In Canada, researchers from the University of Toronto have collaborated with Ottawa Hospital have linked stem cells to a possible breakthrough in the treatment of age-related osteoporosis, which is also known as brittle bone disease.
The condition affects many millions of people worldwide, with women being particularly affected. Whilst certain lifestyle interventions have been shown to promote positive bone health, an effective treatment for age-related osteoporosis has not yet been identified.
However, the Canadian research team, hypothesising that deficiencies in mesenchymal stem cells (MSC) have a causal influence on the onset of age-related osteoporosis, injected MSC into mice with damaged bone, which resulted in healthy bone being reformed over a period of 6 months, significantly more than the general increase in bone health the researchers had hoped for.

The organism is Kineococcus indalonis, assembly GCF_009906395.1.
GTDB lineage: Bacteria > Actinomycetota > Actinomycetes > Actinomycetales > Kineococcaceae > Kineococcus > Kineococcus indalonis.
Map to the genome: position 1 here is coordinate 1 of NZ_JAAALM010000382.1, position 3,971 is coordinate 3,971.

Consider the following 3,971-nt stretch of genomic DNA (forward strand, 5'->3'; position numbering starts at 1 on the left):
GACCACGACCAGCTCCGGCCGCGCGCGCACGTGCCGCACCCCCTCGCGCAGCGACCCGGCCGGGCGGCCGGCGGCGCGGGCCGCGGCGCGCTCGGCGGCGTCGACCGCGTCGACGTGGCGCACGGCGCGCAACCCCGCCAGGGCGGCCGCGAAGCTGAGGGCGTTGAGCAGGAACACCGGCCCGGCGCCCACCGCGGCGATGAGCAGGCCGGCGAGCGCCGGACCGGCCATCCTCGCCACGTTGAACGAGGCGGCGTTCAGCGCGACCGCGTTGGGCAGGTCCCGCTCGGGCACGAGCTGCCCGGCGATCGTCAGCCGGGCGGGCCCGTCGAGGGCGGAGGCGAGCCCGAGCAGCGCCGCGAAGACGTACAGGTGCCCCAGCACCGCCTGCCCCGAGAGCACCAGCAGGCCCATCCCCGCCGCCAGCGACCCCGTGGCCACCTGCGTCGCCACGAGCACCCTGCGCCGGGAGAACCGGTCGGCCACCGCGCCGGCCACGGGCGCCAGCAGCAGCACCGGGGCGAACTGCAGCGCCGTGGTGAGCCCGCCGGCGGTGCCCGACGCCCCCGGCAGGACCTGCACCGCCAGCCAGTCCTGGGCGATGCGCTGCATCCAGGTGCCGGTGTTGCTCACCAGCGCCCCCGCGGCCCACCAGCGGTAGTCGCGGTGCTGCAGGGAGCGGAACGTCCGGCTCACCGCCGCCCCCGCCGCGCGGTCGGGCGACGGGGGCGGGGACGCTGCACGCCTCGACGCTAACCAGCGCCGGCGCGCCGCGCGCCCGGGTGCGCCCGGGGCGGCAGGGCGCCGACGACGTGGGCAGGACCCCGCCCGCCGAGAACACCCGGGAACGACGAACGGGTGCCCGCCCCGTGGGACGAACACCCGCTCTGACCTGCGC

The trial has been repeated on a cohort of elderly people, and the results – if similar to that of the results observed in mice – could form the basis of new methods of treating or postponing the onset of osteoporosis.
Scott Wolf, CEO and Director of Research for Grace Century, commented ?The range of conditions that stem cell therapy can potentially help to treat grows broader and broader all the time. It will be interesting to see just how many conditions will be routinely and successfully treated by stem cell therapy techniques, in 3, 5 10, and 20 years time.?